When writing the original short, I did certainly use it as a catharsis of sorts, having been in and out of jobs for the last few years before my current one. For the average joe, the employment, fiscal difficulties and frustration around were there long before the ’07/’08 crisis. So if those were satires, it was only my fleeting reference to what I saw as the reality of living in the Aylesbury Vale at the time, because I wanted to play with grounding fantasy elements in the everyday.
When writing the arc and subsequent scripts, I did get a bit more serious with flagging up more things I perceived as unjust and/or worthy of ridicule. I noticed that we all seem to be swimming in stories of corporatism, revolution and positional abuse, that social media is abuzz with this same material. Despite this, in the most classically British way are quite happy to moan about it all over a cup tea, but not spring into action like in, say, Greece or Egypt.
With regard to the purpose of social and political commentary, I think it plays a useful role as the Canary in a Cage. I am very much of the mind that while things like Mock the Week, The Daily Show and Private Eye may be excellent for prising the national consciousness wide open, they are next to useless if none of the information builds the critical mass towards necessary change. By that I mean the organisation of the citizenry into a body that enacts the very change sought by citizens.
So, out of this soup of disaffection, I guess the rebelling of various characters in The Vale is a form of wish fulfilment. A directive, a hope that action can be taken… and without spoiling anything, perhaps a cautionary tale.
The Vale uses the otherworldly to comment on the everyday. How do you strike a balance between grounding the story in “reality” and incorporating the more fantastical elements?
The balancing of The Vale is pretty straightforward. As the Earth of the comic has been invaded and magical things re-awoken, the fantastical elements tend to be ‘added’ to our own reality, in the same [way] that technology and foreign cultural idioms have been added to British culture over time.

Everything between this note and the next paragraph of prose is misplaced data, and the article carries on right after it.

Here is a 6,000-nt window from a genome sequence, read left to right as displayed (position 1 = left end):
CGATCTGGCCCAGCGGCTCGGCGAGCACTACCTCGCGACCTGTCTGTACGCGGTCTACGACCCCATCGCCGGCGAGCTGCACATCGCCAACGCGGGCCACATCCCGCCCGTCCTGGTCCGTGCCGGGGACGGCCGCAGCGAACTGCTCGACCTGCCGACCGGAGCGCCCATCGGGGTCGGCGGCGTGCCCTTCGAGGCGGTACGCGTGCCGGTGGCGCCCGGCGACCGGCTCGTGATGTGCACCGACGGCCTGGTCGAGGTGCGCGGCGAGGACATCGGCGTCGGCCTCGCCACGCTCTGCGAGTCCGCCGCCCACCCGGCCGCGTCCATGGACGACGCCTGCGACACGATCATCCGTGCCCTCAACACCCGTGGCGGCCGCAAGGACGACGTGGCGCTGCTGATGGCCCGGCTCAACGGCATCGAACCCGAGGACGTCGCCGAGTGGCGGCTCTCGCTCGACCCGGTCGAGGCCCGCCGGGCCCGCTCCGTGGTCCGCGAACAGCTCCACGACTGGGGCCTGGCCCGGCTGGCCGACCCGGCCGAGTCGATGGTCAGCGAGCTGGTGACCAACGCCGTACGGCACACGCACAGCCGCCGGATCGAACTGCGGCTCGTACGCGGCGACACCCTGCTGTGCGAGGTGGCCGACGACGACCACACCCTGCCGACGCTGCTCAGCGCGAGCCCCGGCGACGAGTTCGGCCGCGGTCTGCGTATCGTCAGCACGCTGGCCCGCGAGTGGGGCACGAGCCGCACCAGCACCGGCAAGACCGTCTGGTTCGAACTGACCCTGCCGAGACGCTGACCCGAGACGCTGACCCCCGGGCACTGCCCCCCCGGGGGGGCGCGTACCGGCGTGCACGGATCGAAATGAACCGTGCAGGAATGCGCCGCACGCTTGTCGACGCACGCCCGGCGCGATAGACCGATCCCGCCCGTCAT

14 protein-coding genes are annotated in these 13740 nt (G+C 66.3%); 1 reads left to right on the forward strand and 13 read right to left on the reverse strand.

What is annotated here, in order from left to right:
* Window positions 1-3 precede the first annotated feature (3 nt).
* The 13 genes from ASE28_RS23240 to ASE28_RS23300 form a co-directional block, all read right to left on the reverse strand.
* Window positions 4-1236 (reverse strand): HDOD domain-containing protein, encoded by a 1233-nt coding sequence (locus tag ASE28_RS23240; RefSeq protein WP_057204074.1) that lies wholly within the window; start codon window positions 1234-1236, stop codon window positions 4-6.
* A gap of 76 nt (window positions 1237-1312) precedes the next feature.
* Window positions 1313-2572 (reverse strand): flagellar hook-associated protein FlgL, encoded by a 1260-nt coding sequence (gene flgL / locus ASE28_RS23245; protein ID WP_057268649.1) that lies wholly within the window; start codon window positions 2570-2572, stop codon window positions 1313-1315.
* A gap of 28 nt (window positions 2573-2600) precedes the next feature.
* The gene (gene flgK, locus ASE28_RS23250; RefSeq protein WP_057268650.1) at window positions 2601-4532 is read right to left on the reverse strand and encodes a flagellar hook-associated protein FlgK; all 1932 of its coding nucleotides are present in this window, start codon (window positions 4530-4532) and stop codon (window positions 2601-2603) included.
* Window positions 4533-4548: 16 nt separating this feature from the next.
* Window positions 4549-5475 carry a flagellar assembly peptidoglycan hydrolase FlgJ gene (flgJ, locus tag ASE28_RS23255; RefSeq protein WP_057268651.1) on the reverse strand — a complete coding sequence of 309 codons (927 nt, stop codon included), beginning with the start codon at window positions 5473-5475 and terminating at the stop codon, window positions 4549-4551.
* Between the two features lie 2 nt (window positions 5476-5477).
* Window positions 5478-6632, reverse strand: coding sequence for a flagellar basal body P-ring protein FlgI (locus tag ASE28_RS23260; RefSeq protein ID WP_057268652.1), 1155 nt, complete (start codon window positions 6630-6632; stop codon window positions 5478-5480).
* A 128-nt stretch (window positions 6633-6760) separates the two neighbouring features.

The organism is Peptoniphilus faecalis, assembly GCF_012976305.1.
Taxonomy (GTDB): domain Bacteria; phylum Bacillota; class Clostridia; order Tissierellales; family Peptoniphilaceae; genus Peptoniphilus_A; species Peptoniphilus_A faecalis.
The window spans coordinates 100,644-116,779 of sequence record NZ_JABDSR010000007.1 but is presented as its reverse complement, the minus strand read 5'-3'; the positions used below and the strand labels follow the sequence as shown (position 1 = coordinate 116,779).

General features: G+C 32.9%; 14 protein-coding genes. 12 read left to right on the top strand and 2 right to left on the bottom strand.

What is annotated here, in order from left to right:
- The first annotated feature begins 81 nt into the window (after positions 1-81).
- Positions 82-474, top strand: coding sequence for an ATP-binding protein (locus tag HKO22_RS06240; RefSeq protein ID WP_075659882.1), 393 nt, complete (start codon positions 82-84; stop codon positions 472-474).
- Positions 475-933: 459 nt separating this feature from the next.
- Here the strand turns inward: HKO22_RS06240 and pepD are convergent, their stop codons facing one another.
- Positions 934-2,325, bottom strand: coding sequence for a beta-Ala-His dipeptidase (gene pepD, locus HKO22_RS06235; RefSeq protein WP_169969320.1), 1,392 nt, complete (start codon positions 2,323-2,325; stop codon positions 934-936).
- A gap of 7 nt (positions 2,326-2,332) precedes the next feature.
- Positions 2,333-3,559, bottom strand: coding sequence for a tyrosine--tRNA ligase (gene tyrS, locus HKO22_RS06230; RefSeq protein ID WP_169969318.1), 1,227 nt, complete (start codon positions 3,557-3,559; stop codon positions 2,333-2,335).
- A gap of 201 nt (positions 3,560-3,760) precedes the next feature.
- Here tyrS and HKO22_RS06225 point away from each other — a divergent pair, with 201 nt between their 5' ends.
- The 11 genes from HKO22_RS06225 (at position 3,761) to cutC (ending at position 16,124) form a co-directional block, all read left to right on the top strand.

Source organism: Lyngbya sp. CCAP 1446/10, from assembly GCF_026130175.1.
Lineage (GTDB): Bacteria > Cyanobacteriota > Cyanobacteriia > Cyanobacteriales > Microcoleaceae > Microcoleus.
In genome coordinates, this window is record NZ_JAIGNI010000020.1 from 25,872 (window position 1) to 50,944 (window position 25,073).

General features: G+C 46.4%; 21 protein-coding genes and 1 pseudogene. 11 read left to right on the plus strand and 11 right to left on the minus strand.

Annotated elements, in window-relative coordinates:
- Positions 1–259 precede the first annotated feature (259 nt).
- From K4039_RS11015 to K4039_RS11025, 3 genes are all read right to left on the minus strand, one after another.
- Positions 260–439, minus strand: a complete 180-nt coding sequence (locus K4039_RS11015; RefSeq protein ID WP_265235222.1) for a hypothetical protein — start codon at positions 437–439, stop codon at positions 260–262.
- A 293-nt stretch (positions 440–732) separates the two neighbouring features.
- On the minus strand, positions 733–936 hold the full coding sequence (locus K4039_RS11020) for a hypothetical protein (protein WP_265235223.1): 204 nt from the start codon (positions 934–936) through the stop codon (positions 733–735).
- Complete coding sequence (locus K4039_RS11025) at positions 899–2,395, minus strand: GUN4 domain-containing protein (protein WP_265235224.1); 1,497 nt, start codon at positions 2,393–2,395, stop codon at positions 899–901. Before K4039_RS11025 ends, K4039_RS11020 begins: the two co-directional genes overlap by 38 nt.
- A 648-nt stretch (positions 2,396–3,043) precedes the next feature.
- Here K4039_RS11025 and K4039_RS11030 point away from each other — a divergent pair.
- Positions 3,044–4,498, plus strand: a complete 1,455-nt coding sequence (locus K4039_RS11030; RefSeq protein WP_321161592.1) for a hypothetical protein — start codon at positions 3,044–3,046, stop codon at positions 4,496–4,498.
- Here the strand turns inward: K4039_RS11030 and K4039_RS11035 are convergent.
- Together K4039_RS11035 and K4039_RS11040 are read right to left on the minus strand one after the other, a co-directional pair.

Older magic and monsters are superimposed onto the societal landscape at this point, whereas the youthful characters are fully integrated. The best example of this is Shugg, whose father is an old-school Elder and conqueror, but he is into drinking, dubstep and picking up human girls just like any guy his age. He is also more versed in Scrying technology, which is the post-invasion magical equivalent of web-enabled devices, than his dad and the council.
Apart from a (presumed) lack of Elder Gods, how does the real-life Vale compare to the version you present in the series and how have your own experiences there influenced its portrayal?
I think the world The Vale presents is a pretty accurate portrait of its counterpart, as you say, aside from the magic. It walks a highly contradictory line between being in a hugely wealthy and historical part of England, but being one of the worst-off towns. It is heavily urbanised in attitude, but is still a market town in the middle of farmland.
Because of the lack of control over opportunity and social projects (many of which, like youth funding, has been slashed to pieces), the frustration is apparent. The drinking culture is pretty much the same as any real-world place in the UK, but the pubs in Bucks have a strange tendency towards nooks, back rooms and rumours of tunnel networks that suggest secrets.
Adding to these strange tensions are various stories of friends who departed to foreign climes, only to find themselves back here inexplicably. You ask them ‘what’re you doing back here?’ and they’ll say something along the lines of ‘I don’t really know’.
It’s not as if there any genuine Bermuda Triangle or Bigfoot-type stories from Aylesbury, but there is a palpable sense of strangeness. Add that to historical instances of local witchcraft and secret societies like The Hellfire Club and you get a mixture of things that suggest reality could easily be skewed in the area anyway.
Avoiding spoilers, how do you see The Vale developing? Are there any plans you can reveal to us about what Jan Czernowicz is soon to undergo or the wider mythology of the series?
The Vale is a dense little tale for its size, one that suggests much from the off.
Each issue will venture into new towns around Home Counties, each with a unique pub with a hint of the strange and revelations about the characters. Jan and Shugg both have a lot to go through before the end, but all I’ll say at the moment is the escalation of events is inevitable due to the world that shaped them. Their resolution, though, is referenced and hinted at throughout.
Thanks to Brett for agreeing to this interview. Our review of the first two issues of The Vale will be out tomorrow.